On July 7, 2012, a world renowned group of neuroscientists gathered at The University of Cambridge to share research and reassess the neurobiological substrates of conscious experience and related behaviors in human and nonhuman animals.
The Cambridge Declaration of Consciousness: “The absence of a neocortex does not appear to preclude an organism from experiencing affective states. Convergent evidence indicates that non-human animals have the neuroanatomical, neurochemical, and neurophysiological substrates of conscious states along with the capacity to exhibit intentional behaviors. Consequently, the weight of evidence indicates that humans are not unique in possessing the neurological substrates that generate consciousness. Nonhuman animals, including all mammals and birds, and many other creatures, including octopuses, also possess these neurological substrates.”
Humans and other animals share a common capacity to think, feel, and experience themselves and their lives. Nonhuman mammals have demonstrated the ability to experience empathy, culture, self-awareness, consciousness, psychological trauma, altruism, morality, mourning rituals, grief and complex communication abilities.
The knowledge that nonhuman animals have the ability to think and feel in complex ways has also brought the understanding of their capacity to experience psychological trauma and suffering. Trans-species psychology seeks to prevent and treat trauma in all animals, human inclusive, through increased scientific understanding and humane education.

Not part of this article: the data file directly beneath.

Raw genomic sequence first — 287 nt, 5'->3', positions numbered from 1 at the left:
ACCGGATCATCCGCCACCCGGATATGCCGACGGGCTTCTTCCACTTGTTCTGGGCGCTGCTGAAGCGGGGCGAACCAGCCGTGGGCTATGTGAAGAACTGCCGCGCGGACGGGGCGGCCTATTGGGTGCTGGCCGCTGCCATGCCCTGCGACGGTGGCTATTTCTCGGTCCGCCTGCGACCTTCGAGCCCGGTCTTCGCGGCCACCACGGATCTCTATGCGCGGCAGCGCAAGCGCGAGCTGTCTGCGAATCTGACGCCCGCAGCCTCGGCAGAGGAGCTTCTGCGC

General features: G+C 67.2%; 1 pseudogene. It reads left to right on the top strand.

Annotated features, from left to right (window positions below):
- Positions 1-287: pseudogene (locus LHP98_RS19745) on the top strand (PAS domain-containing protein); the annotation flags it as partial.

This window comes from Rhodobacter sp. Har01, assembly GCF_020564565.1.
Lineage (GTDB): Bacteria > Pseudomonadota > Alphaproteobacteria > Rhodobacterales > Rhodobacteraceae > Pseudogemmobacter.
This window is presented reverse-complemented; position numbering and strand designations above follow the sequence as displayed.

At One Heart Wild all of our relationships are based on the understanding that we are more alike than different from each other, we can all be hurt and can heal in relationship with each other, and that empathy and compassion change lives and that changes our communities which ultimately has the potential to make the world a safer place for all animals, human inclusive.
One Heart Wild Sanctuary is dedicated to the values and evidence found in trans-species psychology for the benefit of all life. This is demonstrated through our programs, the "Being" Sanctuary and R.E.A.L. Principles for Mutual Connection classes. R.E.A.L. provides the opportunity for enhancing social bonds with non human animal friends, certification for coaches and therapists who wish to learn a humane, relational, trans-species approach to healing, and empowering clients AND nonhumans
Based on the principles set forth by Dr. G.A Bradshaw within trans-species psychology, One Heart Wild Sanctuary adheres to the following values:
- Interbeing ~ Humans and other animals are interconnected.
- Listening ~ Our work is informed and guided by what other animals need and value, human included.
- Collaboration ~ There is no "I" nor "you," only "us" within relationship be it personal or professional.
- Nature-based Consciousness ~ Living and working in ways that benefit all animals.
- Ethical Integrity ~ We are committed to acting ethically in all aspects of our work equally towards human and non human animals.
A PRESENTATION BY G.A. BRADSHAW, PHD, PHD, FOR "AFFECT DYSREGULATION AND THE HEALING OF THE SELF," UCLA ANNUAL INTERPERSONAL NEUROBIOLOGY CONFERENCE, MARCH 2014.
One Heart Wild Trans-Species Sanctuary, a dream that became reality. The dream was to provide a place for non-human animals to heal in relationship with each other and with humans who are learning to see and experience them as animal kin, based on science, and re-inspiring our human history of connection to nature and other animals.
While working with horses in relationship is a big part of the services that we offer, we also know that relational experiences with dogs, cats, chickens, goats, bunnies and guinea pigs can be equally impactful for many people. After all, that long list of social animals share biology, neurobiology, behavior, emotional affect, and a drive to be in safe relationship.
We are a trans-species psychological education and healing sanctuary. A place where humans can reconsider what they thought they knew about other animals, including themselves. A place where community thrives among species. Belonging happens without regard to differences.